Friday book list #13: Three books by Ngaio Marsh

Death in Ecstasy

Stage work:
  • "Hail Fellow" – either a play or a show – fictional

  • Petronius – I don't usually include references to authors alone, but here is was clear it was the works (and the risqué contents) and not the author that was being referenced.
Non-fiction: (the titles should speak for themselves as to the contents)
  • Abberley‘s Curiosities of Chemistry. Published by Gasock and Hauptmann, New York, 1865. Appears to be fictional.
  • From Wotan to Hitler – seems to be fictional.
  • Jnana Yoga – could be fictional, could be real.
  • Spiritual Experiences of a Fakir – seems to be fictional.
  • The Koran - religious text.
  • The Meaning and the Message – probably fictional.
  • The Soul of the Lotus Bud – seems to be fictional.
  • Eros on Calvary and Other Poems, by Jasper Garnette (fictional).

  • National Geographic
  • The Daily Mail
  • The Saturday Evening Post
  • Ole Man Adam – probably Ol’ Man Adam an’ His Chillun by Roark Bradford. Collection of folk tales.

Vintage Murder:

  • Tatler
  • The Daily Sun

Stage works:
  • Double Knock – play. Appears to be fictional.
  • Ladies of Leisure – play. Could be a reference to Ladies of the Evening by Milton Herbert Gropper, which was filmed in 1930 under the former title and might well have been performed under that title as a draw.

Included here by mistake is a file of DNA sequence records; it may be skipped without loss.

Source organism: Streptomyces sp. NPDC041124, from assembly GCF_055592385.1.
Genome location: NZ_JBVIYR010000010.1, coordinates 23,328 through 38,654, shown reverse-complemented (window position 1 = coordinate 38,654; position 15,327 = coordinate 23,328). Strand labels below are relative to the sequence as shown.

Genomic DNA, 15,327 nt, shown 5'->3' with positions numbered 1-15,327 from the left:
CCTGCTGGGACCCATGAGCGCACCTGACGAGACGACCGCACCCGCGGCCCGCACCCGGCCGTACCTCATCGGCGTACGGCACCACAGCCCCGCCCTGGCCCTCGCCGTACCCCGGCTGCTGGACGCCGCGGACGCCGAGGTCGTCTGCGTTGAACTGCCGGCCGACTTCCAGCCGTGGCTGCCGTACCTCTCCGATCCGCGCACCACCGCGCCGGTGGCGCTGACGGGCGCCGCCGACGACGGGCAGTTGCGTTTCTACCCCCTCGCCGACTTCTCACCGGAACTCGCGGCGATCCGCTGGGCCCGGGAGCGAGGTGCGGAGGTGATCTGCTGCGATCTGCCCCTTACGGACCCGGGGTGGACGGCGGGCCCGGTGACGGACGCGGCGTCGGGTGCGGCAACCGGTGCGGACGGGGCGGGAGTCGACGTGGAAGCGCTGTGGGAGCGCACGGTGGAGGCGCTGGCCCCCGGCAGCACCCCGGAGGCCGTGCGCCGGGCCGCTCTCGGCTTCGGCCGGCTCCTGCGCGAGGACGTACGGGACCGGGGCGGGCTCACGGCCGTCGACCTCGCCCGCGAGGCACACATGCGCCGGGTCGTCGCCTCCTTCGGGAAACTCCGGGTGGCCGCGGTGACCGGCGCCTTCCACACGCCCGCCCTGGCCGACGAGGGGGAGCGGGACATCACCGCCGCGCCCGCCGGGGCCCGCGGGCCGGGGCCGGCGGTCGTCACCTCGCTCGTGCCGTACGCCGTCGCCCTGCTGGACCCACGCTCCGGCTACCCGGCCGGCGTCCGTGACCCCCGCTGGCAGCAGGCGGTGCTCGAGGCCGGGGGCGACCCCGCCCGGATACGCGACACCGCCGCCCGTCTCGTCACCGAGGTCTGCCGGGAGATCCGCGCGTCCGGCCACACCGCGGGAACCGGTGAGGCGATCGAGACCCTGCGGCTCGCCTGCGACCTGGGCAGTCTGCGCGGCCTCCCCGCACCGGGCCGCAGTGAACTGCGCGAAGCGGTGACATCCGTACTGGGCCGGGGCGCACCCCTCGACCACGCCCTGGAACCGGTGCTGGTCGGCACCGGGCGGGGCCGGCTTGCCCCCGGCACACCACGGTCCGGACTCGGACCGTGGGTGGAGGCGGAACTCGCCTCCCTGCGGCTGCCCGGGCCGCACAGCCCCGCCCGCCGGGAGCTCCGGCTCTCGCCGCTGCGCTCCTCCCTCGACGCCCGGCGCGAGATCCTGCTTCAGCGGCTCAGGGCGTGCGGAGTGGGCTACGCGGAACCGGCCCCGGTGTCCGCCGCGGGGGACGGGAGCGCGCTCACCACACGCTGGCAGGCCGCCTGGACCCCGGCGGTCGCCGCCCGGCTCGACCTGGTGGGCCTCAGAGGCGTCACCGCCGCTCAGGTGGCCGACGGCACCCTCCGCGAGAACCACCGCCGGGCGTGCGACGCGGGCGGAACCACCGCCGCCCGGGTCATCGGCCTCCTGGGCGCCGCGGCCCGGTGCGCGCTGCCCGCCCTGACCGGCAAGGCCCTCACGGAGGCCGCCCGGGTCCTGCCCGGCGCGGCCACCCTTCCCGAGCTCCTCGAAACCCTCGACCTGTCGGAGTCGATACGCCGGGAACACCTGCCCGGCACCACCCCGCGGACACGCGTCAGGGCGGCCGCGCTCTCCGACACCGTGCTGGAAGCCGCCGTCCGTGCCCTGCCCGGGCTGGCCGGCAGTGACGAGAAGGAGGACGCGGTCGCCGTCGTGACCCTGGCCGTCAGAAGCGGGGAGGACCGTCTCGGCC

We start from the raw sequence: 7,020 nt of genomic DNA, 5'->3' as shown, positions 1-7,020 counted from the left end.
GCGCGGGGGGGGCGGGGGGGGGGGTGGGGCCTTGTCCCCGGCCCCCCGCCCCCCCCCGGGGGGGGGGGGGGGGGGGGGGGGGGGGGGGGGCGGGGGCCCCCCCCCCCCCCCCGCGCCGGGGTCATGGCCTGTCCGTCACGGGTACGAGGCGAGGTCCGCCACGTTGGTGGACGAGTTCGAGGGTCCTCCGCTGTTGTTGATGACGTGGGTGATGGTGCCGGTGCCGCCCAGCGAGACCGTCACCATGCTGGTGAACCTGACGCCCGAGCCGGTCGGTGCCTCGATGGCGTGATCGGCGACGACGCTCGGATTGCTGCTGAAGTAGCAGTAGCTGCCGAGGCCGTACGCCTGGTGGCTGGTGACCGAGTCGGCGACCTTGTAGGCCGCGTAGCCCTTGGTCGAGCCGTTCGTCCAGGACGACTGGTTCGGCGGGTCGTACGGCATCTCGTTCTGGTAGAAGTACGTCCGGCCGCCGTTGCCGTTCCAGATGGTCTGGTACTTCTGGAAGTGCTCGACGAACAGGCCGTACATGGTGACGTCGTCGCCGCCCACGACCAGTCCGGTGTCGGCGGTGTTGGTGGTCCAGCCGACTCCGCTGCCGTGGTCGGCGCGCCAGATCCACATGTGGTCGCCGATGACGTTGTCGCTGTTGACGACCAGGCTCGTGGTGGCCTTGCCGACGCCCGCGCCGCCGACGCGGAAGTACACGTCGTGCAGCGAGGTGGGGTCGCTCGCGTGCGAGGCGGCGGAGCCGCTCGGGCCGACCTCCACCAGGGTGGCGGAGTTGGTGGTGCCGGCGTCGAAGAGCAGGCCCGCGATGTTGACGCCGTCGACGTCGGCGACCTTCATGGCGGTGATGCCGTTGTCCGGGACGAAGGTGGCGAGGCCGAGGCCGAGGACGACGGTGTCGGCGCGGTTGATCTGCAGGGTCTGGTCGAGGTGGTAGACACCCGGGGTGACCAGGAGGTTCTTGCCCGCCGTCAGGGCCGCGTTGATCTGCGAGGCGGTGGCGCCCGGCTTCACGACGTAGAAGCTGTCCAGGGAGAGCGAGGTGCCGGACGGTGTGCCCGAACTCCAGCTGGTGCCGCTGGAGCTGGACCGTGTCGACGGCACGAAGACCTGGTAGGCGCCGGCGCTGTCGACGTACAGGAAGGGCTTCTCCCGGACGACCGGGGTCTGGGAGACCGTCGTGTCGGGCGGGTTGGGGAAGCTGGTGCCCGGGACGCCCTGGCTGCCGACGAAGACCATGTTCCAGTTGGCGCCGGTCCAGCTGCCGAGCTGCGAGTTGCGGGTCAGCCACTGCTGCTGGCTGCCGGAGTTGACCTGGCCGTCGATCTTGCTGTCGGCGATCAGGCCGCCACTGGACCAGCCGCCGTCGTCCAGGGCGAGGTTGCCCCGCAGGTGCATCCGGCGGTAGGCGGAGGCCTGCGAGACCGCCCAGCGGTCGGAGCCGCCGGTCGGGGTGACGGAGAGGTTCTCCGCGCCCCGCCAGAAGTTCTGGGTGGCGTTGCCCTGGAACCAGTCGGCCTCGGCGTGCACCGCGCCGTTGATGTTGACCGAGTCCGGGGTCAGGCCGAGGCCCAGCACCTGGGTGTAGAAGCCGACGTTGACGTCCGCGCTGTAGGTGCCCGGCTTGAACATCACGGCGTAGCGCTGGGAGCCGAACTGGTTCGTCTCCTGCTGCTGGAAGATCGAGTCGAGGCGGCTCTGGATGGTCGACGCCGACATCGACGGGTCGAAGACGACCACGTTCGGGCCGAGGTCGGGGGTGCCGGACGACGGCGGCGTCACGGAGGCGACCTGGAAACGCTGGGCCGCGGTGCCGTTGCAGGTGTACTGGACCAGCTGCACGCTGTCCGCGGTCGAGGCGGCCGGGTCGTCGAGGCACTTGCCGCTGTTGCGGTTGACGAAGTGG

• Macbeth – play by Shakespeare. (Othello is also alluded to).
  • Millament – play. Could be a reference to The Way of the World by William Congreve.
  • Our Best Intentions – play. Appears to be fictional.
  • Pagliacci – tragic opera by Ruggero Leoncavallo.
  • Scissors to Grind – play. Appears to be fictional.
  • The Jack Pot – play. Appears to be fictional.
  • The Maid‘s Tragedy - play by Francis Beaumont and John Fletcher.
  • The Mikado – comic opera by Gilbert and Sullivan.
  • The Rat and the Beaver – play. Fictional (see Enter a Murderer).
  • The Worst Woman in London – presumably the play by Walter Melville.
  • Time Payment - play. Appears to be fictional.

Artists in Crime:

  • The Palette – periodical for artists. There are several periodicals with that name, but it‘s a very generic name and I can‘t begin to guess if it‘s a fictional periodical or a real one.
  • Trilby by George du Maurier. This could be a reference to a play based on the book, but I rather fancy it‘s the book that‘s being referenced.
Stage work:
  • Angle of Incidence – play by Michael Sasha ("about three county council labourers in a sewer"). Fictional.

  • Principles and Practices of Criminal Investigation by Roderick Alleyn, M.A. (Oxon), C.I.D. (Sable & Murgatroyd, 21s.) – Fictional.


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